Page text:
Isaac leaves death, destruction in Haiti


Residents of Cite Soleil, Haiti, walk through flooding water that has taken over Route Neuf overnight, as Tropical Storm Isaac brought heavy rains and wind to the area, Saturday, Aug. 25, 2012. Photo courtesy of MCT Campus.

Jacqueline Charles

Jacqueline Charles

The Miami Herald

HAITI (MCT) — Before setting its sights on Cuba and South Florida, Tropical Storm Isaac left at least eight Haitians dead and cut a path of destruction through Jacmel and other southeastern Haitian cities, toppling billboards, partially collapsing roads and burying fruit trees in muddy flood waters.

Residents in this lush, seaside village remained without power and cut off from neighboring mountain hamlets Sunday as the rains from Isaac finally subsided.

“Look at it,” farmer Estlange Cherry, 21, said pointing to his family farm where his father-in-law was clearing away fallen plantain and breadfruit trees. “Everything is gone. We weren’t able to save not one tree. The flood waters from the river even took our pregnant goat.”

In rural Haiti, livestock is cash in the bank and farmers’ harvests are often the only way to pay for medication, food and children’s education. In addition to the loss of crops, residents in rural Jacmel remained cut off from others in neighboring mountain towns.

The Fesles Marigot Grand River washed away a huge chunk of a road bridging Jacmel and several mountaintop villages.

“This is something that is terrible,” resident Bellande Sanon said, standing on the river’s edge as public buses, known as Tap Taps, were forced to turn back. “Every area on the other side of this river will suffer. These are the areas that provide the most food in the region. Now, hunger will increase.”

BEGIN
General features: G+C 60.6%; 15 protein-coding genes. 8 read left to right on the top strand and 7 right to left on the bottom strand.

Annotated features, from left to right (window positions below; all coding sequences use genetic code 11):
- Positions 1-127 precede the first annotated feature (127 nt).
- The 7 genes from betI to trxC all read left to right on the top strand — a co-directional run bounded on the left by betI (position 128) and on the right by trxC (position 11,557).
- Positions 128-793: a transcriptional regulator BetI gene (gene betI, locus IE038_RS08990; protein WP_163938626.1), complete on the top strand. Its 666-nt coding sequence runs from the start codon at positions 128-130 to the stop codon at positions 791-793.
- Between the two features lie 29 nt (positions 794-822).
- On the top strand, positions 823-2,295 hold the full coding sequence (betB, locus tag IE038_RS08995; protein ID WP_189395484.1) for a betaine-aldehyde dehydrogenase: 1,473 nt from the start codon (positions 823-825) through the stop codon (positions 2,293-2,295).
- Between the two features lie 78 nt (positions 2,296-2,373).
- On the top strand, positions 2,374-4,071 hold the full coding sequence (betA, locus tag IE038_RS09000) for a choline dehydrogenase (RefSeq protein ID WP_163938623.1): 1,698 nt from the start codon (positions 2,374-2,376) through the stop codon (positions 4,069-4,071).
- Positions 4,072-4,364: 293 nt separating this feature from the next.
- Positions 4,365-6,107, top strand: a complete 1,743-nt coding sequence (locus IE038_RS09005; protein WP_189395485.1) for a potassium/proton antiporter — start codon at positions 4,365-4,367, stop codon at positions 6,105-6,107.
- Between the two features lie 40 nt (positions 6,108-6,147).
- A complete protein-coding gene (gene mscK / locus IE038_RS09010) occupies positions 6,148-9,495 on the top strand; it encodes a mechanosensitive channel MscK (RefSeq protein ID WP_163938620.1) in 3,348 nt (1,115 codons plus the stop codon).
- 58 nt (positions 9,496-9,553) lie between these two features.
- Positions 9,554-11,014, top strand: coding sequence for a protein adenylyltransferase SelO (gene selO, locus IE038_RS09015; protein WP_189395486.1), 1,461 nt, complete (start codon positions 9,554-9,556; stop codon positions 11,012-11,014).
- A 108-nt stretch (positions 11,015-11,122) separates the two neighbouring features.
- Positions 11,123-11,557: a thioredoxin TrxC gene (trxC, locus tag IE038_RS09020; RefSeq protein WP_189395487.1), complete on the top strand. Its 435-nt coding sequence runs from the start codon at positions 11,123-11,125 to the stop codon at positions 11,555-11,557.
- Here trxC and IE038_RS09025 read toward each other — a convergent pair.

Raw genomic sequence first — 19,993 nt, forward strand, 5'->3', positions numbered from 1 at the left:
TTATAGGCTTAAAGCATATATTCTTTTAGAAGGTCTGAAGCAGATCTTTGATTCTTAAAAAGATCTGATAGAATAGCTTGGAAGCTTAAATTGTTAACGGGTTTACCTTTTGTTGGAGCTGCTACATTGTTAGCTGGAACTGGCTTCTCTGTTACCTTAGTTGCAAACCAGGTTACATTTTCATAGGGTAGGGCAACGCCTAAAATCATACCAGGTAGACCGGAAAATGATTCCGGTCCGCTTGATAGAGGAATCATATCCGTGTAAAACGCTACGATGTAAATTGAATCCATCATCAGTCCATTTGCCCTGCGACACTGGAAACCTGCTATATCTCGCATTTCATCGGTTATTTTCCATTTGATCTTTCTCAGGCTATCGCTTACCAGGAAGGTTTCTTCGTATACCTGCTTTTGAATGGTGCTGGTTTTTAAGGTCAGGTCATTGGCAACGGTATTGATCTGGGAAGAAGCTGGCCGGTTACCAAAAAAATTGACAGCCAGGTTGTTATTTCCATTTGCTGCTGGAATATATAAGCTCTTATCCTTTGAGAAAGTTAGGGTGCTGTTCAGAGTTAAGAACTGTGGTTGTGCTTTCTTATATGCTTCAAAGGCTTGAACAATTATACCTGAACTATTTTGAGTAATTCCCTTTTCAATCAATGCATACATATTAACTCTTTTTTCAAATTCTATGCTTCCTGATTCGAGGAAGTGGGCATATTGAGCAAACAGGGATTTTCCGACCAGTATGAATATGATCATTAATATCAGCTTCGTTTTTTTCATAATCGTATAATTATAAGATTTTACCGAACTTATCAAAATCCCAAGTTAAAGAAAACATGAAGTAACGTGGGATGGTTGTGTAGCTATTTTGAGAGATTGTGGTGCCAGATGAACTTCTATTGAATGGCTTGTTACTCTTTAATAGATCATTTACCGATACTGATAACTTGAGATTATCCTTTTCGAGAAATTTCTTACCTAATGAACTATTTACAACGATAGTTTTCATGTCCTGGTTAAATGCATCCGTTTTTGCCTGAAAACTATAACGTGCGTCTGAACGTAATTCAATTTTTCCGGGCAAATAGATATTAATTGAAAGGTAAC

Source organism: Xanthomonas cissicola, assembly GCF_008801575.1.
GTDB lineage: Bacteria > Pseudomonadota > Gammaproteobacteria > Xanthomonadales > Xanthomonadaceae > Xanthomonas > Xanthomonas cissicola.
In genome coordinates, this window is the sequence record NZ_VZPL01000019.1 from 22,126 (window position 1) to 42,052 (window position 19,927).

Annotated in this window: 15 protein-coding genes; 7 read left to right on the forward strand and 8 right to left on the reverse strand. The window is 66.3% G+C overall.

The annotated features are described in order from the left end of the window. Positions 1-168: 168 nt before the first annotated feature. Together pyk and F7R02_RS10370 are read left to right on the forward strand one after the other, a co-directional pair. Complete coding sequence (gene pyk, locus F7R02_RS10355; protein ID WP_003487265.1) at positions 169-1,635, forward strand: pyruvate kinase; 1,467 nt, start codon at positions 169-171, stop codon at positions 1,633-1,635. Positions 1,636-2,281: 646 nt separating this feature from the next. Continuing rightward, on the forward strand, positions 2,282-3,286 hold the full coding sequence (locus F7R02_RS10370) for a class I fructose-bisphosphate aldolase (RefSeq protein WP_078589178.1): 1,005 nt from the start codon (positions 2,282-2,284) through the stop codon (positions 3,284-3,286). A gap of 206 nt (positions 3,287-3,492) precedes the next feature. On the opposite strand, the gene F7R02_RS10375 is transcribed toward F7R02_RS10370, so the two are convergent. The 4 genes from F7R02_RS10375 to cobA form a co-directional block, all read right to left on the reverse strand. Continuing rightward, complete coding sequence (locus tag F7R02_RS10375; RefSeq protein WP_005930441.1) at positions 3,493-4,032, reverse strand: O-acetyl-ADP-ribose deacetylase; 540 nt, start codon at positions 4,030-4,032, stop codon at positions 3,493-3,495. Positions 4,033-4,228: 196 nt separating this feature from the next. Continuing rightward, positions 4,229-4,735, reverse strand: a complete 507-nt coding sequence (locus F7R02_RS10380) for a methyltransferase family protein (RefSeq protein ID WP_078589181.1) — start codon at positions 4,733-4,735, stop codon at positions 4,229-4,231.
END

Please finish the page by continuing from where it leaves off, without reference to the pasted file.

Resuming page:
In 2008, after four back-to-back storms battered Haiti and the river cut off access to villages, dozens of children became malnourished and some even died.

“Every time government authorities opt not to address the problems of this river, the region will suffer,” Sanon said.

George Ngwa, communications manager for the United Nations’ Office for the Coordination of Humanitarian Affairs, said the southeastern region received the brunt of the storm and farmers have lost beans, plantains and other crops.

“Coming after the drought in the north, we are worried it’s likely to have a negative impact on food security,” he said.

On Sunday, 17 damage assessment teams fanned out to assess loss of crops and homes throughout the country where 390,000 quake evacuees remained under tents in the quake-battered capital. Those killed in the storm included a young man who was covered in a landslide in DonDon, a town in northern Haiti, and a 10-year-old girl who was killed when her home collapsed north of Port au Prince.

The number of deaths could increase as reports from around the country are finalized. The number of storm evacuees, which more than doubled overnight, was in dispute Sunday.

The International Organization for Migration evacuated 1,000 people before the storms.

On Saturday, Civil Protection announced that 5,000 were in shelters and on Sunday the numbers had increased to 14,000. Across the border in the Dominican Republic, two people were confirmed dead and 12,889 people continued to be evacuated from their homes, the Center for Emergency Operations reported. The storm damaged 864 homes, including 51 that were destroyed, the government said.

The Dominican government kept ports closed Sunday and warned residents to stay off beaches. Authorities have detained at least 40 people near Santo Domingo’s boardwalk for failing to evacuate the area, local media reported. Authorities were still cleaning up debris left behind by Isaac and trying to restore power and telephone lines to at least 90 communities that are still cut off.